Currently there is no universal agreement on the degree, cause, or the severity of climate change. There is, however, a significant agreement on the rise of global emissions due to the quantitative aspects of measures and their contribution to these changes. Regional industries are all highly impacted by climatological change or are subject to likely regulatory or policy changes. Local companies, for example, may incur costs which help them comply with the regulation of greenhouse gas emissions in mitigating climate change.
Policy makers and regulators make value judgements on how to react to this data by designing policies and regulations that affect aggregate behavior and responses. In Kansas City, MO, there is no difference. In 2006, the Mayor of Kansas City, Mark Funkhouser worked on a Climate Protection Plan, pledged as part of the U.S. Conference of Mayors Climate Protection Center under the Environmental Management Commission. A committee of eleven community leaders was appointed to develop the Climate Protection Plan to guide these urban efforts in Kansas City, saving millions of taxpayer dollars while boosting real estate values and of course “creating jobs.” But how pragmatic are these approaches?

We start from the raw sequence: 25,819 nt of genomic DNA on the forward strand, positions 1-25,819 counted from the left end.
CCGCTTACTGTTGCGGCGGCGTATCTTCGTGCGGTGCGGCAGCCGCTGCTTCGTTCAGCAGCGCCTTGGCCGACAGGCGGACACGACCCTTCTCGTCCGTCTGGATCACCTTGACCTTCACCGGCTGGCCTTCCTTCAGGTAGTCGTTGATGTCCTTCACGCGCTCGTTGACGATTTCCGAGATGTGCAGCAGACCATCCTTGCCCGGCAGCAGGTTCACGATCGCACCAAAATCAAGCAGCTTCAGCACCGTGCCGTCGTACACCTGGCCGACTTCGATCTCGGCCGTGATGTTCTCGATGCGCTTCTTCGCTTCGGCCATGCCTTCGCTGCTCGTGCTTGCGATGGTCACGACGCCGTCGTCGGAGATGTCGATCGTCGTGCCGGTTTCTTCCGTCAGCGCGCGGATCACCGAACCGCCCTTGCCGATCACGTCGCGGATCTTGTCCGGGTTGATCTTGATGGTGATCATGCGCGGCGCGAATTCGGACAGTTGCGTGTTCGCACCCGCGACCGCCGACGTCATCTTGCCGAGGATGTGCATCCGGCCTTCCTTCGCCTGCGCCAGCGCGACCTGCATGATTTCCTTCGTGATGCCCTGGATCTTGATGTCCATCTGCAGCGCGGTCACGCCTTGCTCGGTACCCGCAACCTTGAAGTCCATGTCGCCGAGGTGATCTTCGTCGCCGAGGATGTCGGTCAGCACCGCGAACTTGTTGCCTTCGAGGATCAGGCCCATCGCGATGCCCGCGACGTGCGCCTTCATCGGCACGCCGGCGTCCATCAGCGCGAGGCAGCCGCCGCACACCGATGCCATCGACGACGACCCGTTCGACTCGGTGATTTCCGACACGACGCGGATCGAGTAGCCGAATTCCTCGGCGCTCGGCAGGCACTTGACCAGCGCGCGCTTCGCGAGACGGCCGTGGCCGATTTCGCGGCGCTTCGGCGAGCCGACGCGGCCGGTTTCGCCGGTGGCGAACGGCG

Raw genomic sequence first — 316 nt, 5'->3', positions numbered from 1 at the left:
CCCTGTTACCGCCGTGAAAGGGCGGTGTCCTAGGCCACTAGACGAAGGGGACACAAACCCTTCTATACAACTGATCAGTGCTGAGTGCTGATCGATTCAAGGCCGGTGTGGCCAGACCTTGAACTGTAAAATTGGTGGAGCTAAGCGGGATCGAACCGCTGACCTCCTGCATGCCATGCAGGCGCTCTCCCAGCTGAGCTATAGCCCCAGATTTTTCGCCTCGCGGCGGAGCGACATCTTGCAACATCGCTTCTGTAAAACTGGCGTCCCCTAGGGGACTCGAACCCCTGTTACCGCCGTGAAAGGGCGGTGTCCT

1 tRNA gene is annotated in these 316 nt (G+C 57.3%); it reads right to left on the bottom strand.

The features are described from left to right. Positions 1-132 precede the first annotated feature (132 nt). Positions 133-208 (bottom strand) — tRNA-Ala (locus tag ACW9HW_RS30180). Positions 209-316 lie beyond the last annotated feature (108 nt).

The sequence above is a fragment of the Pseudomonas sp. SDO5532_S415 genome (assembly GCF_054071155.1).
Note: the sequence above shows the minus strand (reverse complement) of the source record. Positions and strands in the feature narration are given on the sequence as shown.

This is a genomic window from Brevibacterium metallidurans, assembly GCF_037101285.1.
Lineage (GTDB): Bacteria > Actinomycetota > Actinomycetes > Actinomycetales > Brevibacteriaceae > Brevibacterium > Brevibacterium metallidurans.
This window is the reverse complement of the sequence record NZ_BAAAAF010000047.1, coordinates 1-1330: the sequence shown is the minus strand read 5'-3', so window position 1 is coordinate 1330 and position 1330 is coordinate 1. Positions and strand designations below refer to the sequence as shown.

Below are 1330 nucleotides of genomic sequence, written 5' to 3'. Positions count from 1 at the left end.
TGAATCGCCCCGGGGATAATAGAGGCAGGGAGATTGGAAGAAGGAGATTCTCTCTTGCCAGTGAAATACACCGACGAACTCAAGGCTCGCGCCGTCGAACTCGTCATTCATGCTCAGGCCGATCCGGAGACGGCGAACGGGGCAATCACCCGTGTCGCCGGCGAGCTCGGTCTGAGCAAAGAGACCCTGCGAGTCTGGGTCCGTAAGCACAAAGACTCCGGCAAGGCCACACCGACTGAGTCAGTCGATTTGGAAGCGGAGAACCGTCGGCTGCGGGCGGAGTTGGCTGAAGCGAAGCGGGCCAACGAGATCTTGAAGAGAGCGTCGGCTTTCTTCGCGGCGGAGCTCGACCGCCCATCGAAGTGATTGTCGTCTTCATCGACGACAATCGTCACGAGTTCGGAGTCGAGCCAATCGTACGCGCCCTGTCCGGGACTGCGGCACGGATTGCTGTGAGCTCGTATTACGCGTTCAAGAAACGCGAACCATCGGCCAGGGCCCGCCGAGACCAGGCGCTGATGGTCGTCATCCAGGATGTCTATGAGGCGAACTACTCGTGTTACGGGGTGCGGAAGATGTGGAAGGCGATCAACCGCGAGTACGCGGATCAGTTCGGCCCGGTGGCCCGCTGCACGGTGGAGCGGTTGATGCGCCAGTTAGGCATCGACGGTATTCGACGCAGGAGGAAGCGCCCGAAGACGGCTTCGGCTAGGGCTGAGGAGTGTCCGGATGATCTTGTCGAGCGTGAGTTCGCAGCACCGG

Sectoral and industry leaders have to take information from both climatologists and policy makers and turn it into corporate practice or key public milestones. The relationship between these three groups is symbiotic – there is a necessary give and take of information and data to improve the process of policy making and implementation, and this may have been lacking in the case of Kansas City. This exchange should theoretically lead to improved understanding of all facets of decision-making processes for all three groups of climate change constituents.
Further research at the city level should also aim to bring academic scholars, policy makers, and industry leaders to discuss the state of climate policy, advance the policy-making agendas at the state and regional levels, and design appropriate response at the industry and company levels. This will be crucial for Kansas City, since both the Greater Kansas City Chamber of Commerce and City of Kansas City have passed complementary resolutions to address climate change, a 180 member goal to reduce emissions by 30% by 2020. Despite best efforts to reduce emissions, recent studies have shown that emissions are still on the rise and will be at an all-time high by 2020.
So the issue begs the question: Should one group, such as the City or County, take a more aggressive approach to reducing emissions? Does it make sense to put a cap on emissions, or is it already too late? Does a cap put a negative effect on regional economic development, and hence on job creation and financial sustainability?
Credits: Data linked to sources. Images by Nathan Zoschke. Graphs by Sunny Sanwar.